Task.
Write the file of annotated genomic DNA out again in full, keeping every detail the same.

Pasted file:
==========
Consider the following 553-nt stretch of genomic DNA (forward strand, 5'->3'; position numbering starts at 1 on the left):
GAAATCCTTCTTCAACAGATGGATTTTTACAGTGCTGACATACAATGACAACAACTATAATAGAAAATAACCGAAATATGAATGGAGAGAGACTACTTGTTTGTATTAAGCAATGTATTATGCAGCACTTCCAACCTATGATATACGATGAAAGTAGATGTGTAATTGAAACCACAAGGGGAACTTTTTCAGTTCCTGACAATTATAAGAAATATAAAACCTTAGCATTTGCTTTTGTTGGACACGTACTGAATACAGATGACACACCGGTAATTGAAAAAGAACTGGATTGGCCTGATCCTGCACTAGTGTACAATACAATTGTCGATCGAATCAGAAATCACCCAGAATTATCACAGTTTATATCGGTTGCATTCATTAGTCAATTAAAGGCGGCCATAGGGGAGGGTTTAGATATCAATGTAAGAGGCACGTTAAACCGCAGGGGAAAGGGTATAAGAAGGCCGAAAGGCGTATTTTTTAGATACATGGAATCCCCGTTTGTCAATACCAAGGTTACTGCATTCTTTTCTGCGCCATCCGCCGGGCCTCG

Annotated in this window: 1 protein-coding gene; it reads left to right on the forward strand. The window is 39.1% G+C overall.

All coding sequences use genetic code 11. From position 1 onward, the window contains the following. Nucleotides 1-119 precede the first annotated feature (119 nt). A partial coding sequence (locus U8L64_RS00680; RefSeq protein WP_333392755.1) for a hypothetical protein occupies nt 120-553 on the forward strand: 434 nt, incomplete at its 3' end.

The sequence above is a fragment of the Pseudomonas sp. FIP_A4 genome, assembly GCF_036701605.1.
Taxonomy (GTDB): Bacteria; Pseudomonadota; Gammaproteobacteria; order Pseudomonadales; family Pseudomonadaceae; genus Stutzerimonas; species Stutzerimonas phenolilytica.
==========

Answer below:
Consider the following 553-nt stretch of genomic DNA (forward strand, 5'->3'; position numbering starts at 1 on the left):
GAAATCCTTCTTCAACAGATGGATTTTTACAGTGCTGACATACAATGACAACAACTATAATAGAAAATAACCGAAATATGAATGGAGAGAGACTACTTGTTTGTATTAAGCAATGTATTATGCAGCACTTCCAACCTATGATATACGATGAAAGTAGATGTGTAATTGAAACCACAAGGGGAACTTTTTCAGTTCCTGACAATTATAAGAAATATAAAACCTTAGCATTTGCTTTTGTTGGACACGTACTGAATACAGATGACACACCGGTAATTGAAAAAGAACTGGATTGGCCTGATCCTGCACTAGTGTACAATACAATTGTCGATCGAATCAGAAATCACCCAGAATTATCACAGTTTATATCGGTTGCATTCATTAGTCAATTAAAGGCGGCCATAGGGGAGGGTTTAGATATCAATGTAAGAGGCACGTTAAACCGCAGGGGAAAGGGTATAAGAAGGCCGAAAGGCGTATTTTTTAGATACATGGAATCCCCGTTTGTCAATACCAAGGTTACTGCATTCTTTTCTGCGCCATCCGCCGGGCCTCG

Annotated in this window: 1 protein-coding gene; it reads left to right on the forward strand. The window is 39.1% G+C overall.

All coding sequences use genetic code 11. From position 1 onward, the window contains the following. Nucleotides 1-119 precede the first annotated feature (119 nt). A partial coding sequence (locus U8L64_RS00680; RefSeq protein WP_333392755.1) for a hypothetical protein occupies nt 120-553 on the forward strand: 434 nt, incomplete at its 3' end.

The sequence above is a fragment of the Pseudomonas sp. FIP_A4 genome, assembly GCF_036701605.1.
Taxonomy (GTDB): Bacteria; Pseudomonadota; Gammaproteobacteria; order Pseudomonadales; family Pseudomonadaceae; genus Stutzerimonas; species Stutzerimonas phenolilytica.